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Smart Farm near bustling metropole plants seeds of hope

Our writer Tanya Farber travelled to The Smart Farm, an hour north of Johannesburg near Hammanskraal in the heart of the country’s most densely populated province, and was intrigued to discover a blueprint for agroecology, community upliftment and a potential boost to tourism.

Three people working in a field
© Tanya Farber / WWF South Africa
Community farmers work the land on The Smart Farm after an epic highveld downpour.

I recently travelled to Johannesburg, the city of my birth and a place I knew, loved and hated in equal measure for some three decades. It is a liquid city, forever shapeshifting under its own skin of broad roads and new housing complexes. Suburbs rise and fall like empires, but one thing is constant: the city grows each day in a northerly direction.

Some call it a concrete jungle, while others comment on the magnitude of the man-made forest that lines the leafy ‘burbs. But even so, beyond the ‘new’ north with all its development, one gets a sense of the ancient rhythms of the highveld landscape: a place where the grass turns the colour of wheat in winter and emerald-green in the rainy summer season. Somewhere in the transitional space before the concrete gives way to open veld and the city of Tshwane appears, sits the Dinokeng Game Reserve.

A man standing in a field explains his vision for the project.
© Tanya Farber / WWF South Africa
WWF’s Luyanda Njanjala speaks passionately about his future vision for the farm.
Finding One Health in the region of my birth

It was February when I headed that way to visit what is simply called The Smart Farm that has sprung up on the doorstep of the reserve, and when I boarded the plane from Cape Town, I had little idea of what to expect. To greet me on the other side when I arrived at Lanseria Airport was Luyanda Njanjala. He is my Gauteng-based colleague in WWF and is the Smallholder Farmer Programme Manager. It was our first time meeting one another, and within minutes of our drive out north, we were chatting like old friends. I have little to no hands-on experience with farming (my green fingers are limited to my little garden and succulents I grow in the Mother City) but as someone who paints and draws, I soon realised that the beautiful patch of land I was about to see was once an almost-blank canvas onto which Luyanda could paint his work dream to create a working smart farm so near Gauteng’s only reserve that has the Big Five.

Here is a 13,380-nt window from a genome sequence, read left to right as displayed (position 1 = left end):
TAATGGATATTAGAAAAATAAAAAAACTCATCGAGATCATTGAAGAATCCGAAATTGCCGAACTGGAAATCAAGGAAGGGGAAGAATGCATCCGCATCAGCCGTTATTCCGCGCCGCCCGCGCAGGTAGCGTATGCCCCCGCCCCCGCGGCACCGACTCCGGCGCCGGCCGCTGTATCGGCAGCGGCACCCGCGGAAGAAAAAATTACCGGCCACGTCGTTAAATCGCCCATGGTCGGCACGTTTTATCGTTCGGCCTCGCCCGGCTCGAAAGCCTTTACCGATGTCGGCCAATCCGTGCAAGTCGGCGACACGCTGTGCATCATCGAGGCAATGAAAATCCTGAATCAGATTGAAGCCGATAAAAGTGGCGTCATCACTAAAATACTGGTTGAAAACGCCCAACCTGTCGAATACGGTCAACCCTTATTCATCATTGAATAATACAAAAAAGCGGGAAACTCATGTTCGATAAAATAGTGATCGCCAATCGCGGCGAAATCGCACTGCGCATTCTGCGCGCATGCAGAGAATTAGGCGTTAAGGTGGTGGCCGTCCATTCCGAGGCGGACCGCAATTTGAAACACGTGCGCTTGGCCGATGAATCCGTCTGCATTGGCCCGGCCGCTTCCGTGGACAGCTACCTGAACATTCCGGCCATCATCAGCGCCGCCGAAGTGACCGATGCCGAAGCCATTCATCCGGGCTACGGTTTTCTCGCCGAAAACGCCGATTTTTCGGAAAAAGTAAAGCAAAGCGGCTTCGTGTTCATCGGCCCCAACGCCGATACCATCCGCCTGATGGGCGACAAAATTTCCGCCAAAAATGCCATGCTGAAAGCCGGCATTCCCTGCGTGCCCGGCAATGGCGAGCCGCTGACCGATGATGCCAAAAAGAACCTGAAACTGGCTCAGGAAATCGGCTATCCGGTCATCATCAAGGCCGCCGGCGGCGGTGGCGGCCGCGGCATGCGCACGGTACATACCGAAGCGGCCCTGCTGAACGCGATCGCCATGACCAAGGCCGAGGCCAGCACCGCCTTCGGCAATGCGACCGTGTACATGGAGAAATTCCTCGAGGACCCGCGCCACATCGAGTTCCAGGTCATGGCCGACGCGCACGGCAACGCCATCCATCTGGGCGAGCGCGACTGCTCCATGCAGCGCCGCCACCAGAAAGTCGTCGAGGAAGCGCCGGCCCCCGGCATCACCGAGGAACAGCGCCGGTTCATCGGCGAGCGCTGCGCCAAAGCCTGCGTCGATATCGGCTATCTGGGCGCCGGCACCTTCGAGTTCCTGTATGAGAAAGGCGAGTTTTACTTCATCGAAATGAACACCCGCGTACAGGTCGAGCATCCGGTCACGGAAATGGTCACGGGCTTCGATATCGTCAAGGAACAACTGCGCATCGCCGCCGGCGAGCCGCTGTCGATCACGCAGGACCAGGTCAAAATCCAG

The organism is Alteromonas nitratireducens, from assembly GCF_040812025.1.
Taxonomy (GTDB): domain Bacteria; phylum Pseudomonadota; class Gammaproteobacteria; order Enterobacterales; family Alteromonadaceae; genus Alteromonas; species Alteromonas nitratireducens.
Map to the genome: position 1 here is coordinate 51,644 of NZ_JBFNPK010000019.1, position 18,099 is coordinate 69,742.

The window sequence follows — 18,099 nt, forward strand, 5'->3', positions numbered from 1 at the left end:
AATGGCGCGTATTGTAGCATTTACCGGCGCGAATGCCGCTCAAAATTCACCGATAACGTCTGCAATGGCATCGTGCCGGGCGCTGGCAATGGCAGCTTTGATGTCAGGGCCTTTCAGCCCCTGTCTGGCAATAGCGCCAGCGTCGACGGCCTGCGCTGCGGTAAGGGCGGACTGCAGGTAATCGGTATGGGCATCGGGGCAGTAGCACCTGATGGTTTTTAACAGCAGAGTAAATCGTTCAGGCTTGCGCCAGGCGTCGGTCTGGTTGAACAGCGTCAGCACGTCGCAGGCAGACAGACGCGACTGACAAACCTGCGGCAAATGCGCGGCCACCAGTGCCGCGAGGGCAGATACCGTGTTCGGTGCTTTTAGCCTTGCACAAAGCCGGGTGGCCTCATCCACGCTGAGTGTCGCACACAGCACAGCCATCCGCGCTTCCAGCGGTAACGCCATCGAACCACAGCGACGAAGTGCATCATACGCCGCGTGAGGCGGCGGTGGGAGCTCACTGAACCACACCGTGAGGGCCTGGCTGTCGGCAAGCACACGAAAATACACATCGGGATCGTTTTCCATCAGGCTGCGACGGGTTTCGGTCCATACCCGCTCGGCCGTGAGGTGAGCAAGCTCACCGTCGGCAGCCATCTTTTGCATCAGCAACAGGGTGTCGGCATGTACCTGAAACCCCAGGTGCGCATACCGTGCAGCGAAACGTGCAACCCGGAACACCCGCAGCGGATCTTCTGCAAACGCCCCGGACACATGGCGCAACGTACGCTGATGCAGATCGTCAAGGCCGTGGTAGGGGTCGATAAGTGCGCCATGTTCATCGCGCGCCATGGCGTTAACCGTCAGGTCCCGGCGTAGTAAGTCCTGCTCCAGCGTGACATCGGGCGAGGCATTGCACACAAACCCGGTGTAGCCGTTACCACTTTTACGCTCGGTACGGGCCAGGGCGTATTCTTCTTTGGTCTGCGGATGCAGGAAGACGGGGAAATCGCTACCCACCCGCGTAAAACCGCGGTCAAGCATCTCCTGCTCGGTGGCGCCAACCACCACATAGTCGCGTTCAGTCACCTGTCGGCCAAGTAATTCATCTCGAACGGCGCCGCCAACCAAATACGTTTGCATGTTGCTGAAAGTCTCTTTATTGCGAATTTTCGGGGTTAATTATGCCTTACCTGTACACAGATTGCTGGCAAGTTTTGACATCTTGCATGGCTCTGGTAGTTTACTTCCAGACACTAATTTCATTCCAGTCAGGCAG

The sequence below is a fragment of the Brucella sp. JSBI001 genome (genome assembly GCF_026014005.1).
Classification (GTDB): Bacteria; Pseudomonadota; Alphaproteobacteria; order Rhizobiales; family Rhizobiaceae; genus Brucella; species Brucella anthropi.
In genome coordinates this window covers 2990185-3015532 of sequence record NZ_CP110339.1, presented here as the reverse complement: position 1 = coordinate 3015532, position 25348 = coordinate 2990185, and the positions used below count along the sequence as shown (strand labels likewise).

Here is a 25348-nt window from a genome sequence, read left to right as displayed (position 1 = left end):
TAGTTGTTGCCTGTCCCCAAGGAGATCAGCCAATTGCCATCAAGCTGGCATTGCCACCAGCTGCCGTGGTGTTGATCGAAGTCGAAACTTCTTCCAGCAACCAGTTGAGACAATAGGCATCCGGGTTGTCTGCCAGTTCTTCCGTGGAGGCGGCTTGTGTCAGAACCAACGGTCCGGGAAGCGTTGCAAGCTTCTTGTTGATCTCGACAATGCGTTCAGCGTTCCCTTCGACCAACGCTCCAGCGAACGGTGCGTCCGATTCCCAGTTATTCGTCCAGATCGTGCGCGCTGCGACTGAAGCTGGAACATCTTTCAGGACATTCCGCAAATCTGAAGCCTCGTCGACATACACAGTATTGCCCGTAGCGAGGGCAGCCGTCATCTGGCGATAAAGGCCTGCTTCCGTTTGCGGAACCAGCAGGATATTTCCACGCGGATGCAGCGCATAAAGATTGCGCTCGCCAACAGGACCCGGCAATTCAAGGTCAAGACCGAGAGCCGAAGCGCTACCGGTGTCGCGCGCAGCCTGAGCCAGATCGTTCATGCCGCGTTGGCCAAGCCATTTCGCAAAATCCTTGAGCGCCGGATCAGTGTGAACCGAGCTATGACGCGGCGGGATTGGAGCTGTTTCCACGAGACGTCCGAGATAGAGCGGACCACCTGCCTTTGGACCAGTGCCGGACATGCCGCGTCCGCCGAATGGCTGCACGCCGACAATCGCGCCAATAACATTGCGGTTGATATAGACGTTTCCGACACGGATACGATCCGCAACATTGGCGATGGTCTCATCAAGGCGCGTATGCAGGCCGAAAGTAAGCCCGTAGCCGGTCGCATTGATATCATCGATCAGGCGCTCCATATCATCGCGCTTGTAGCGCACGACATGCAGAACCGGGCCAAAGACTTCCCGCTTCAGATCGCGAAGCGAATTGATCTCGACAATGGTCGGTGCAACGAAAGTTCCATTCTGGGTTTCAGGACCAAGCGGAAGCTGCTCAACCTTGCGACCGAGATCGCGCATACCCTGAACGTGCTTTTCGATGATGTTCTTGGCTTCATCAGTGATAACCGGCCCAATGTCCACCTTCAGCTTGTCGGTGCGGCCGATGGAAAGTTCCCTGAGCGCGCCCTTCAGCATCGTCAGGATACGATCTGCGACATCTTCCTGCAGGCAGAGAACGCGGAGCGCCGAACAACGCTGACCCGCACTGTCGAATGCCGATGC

This ‘artwork’ that Luyanda has created with his team and partner organisations is serving many purposes. Firstly, it is a blueprint for how eco-friendly crops can be grown right near a metropolis. Secondly, it is a true example of community upliftment in harmony with nature, and thirdly, it ticks all the boxes of following sustainable farming methods and a real case of the buzz words "One Health" which the United Nations is rapidly bringing into the mainstream.

Buckets of green beans harvested from the farm.
© Tanya Farber / WWF South Africa
Green beans as nature intended
Community upliftment for the win

How and why is it uplifting the people from Hammanskraal, a rural and urban settlement of around 6000 dwellings? The farm was purchased by Inqaba Biotechnical Industries (Pty) Ltd, a genomics sequencing company, for its CSI work.  The organisation’s executive director Dr Oliver Preisig had always visited Dinokeng and admired the piece of land on its doorstep as the perfect spot for innovation that would also enhance the tourism offering of the reserve.